SciTech Tuesday: The 2015 Nobel Prize for Medicine
Yesterday the winners of the Nobel Prize for Medicine or physiology were announced. Sharing the prize were Drs William Campbell and Satoshi Omura, who together found drugs to treat parasitic diseases like river blindness, and Dr Youyou Tu who discovered a drug that fights malaria.
The earliest drug research teams, formed by German chemical companies in the late 1800s and early 1900s set up systems to screen chemicals for disease treatment with animal tests. They found some success with this model, discovering new forms of quinine (to treat malaria), sulfanomide (an antibacterial that saved many lives in WWII), and mepacrine (also used to treat malaria, under the trade name Atebrine in the US) and some other drugs as well. In England, researchers worked more on a model of learning about the biology of diseases, and then finding ways to stop important disease processes. In this way they discovered penicillin, which they took the US in 1942 to find a way to mass produce it for pharmaceutical use.
The Campbell-Omura team worked much like the German pharmacologists. Dr Omura isolated samples of bacteria from soils and looked for strains that grew well in the lab. He isolated chemicals they produced and shared them with Dr Campell. In his lab Cambell tested the chemicals on farm animals with parasitic infections. One chemical, Avermictin, was very effective at killing off the parasites. With some chemical modifications the drug was made more effective and renamed Ivermectin. It was eventually deemed so important that it is on the World Health Organization’s List of Essential Medicines. It is widely effective against parasitic roundworms and lice.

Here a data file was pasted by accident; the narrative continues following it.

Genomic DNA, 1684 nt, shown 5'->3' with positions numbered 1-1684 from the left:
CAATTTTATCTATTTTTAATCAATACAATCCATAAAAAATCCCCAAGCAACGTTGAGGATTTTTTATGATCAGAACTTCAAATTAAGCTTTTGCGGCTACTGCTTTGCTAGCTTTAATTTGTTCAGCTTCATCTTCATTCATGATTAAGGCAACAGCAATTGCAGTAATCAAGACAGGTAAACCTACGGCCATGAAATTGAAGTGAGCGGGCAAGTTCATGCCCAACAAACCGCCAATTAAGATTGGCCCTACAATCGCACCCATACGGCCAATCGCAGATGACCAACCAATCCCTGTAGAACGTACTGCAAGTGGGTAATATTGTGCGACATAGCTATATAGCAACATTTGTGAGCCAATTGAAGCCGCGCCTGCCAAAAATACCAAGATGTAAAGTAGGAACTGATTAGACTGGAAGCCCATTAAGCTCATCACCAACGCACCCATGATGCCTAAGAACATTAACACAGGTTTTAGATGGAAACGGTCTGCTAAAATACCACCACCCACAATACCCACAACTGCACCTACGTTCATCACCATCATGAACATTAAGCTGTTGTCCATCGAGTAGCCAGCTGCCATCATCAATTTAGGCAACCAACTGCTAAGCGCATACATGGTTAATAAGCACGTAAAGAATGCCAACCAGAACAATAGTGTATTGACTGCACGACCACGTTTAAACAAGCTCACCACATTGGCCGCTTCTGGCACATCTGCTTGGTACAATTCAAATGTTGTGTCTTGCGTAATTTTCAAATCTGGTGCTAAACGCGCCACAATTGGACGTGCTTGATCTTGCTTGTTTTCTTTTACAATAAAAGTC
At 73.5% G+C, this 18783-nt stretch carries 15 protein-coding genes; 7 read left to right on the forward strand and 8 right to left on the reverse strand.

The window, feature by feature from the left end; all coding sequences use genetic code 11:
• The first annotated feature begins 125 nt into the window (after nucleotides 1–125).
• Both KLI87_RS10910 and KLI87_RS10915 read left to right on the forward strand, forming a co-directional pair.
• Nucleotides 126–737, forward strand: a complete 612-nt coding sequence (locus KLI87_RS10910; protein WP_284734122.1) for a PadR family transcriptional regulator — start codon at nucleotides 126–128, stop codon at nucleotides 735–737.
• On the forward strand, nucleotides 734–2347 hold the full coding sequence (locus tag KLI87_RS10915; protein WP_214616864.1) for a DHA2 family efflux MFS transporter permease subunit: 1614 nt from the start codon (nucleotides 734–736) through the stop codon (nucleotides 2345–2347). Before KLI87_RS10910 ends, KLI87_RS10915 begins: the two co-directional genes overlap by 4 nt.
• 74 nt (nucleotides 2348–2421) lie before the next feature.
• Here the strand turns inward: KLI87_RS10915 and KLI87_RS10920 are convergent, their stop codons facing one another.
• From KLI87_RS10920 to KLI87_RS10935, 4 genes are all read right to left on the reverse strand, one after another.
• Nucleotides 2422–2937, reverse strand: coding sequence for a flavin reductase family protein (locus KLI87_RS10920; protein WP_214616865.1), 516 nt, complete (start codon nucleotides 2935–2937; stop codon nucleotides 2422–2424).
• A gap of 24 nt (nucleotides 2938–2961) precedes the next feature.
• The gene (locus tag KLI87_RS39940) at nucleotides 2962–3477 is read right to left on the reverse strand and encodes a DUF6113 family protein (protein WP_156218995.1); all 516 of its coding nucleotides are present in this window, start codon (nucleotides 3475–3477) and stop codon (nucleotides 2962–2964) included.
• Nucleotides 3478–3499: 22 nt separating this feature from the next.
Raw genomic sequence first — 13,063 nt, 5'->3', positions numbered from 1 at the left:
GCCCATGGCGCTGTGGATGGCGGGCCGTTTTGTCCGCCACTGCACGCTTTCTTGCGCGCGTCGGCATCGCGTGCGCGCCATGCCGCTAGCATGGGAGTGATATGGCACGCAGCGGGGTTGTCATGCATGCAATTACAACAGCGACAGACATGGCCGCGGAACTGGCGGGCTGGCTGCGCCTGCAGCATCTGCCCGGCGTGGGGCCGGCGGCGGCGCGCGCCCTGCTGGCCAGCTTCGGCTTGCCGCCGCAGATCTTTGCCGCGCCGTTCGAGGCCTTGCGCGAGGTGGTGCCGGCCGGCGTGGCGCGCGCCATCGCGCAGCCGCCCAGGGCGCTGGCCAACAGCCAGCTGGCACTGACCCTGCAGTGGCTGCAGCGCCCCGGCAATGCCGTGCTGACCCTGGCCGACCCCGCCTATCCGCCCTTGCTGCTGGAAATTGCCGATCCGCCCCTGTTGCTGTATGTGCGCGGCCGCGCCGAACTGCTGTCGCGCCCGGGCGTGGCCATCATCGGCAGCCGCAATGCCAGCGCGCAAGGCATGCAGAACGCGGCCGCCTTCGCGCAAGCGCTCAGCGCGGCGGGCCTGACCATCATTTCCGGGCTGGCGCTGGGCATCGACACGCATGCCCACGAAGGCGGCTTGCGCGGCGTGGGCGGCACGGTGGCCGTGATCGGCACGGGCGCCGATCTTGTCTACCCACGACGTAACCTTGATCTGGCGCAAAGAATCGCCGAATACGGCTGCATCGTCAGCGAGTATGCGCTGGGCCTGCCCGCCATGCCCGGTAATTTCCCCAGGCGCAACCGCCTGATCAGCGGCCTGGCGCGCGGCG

Dr Tu began the work for which she was awarded in the 1960s. Quinine and its derivatives were losing their effectiveness against the malaria parasite (a single-celled microorganism called Plasmodium falciparum) as the microbe evolved resistance to the drugs. Looking to traditional Chinese medicine, Tu and her colleagues began to look for chemicals in the plants and fungi used to treat diseases for centuries past.
Tea of sweet wormwood (Artemisia annua, a relative of the plant from which absinthe is extracted) was prescribed by traditional herbalists for treating malaria. Tu extracted many chemicals from many herbs, but an chemical she named Artemisinin was found very effective at killing the malarial parasite and clearing it from patients’ bodies. Unfortunately, the plasmodium has continued to evolve, and Artemisinin is now only an effective treatment when used with other drugs.
It is interesting that in over 100 years of research, the basic model for drug discovery has changed little. The three scientists who have won this year’s prize all lived through WWII, having all been born in 1930 or 1936. It is also disturbing that today we are struggling to find effective treatments for the diseases were worried would take the lives of soldiers 75 years ago, and that kill millions still today.
Posted by Rob Wallace, STEM Education Coordinator at The National WWII Museum.
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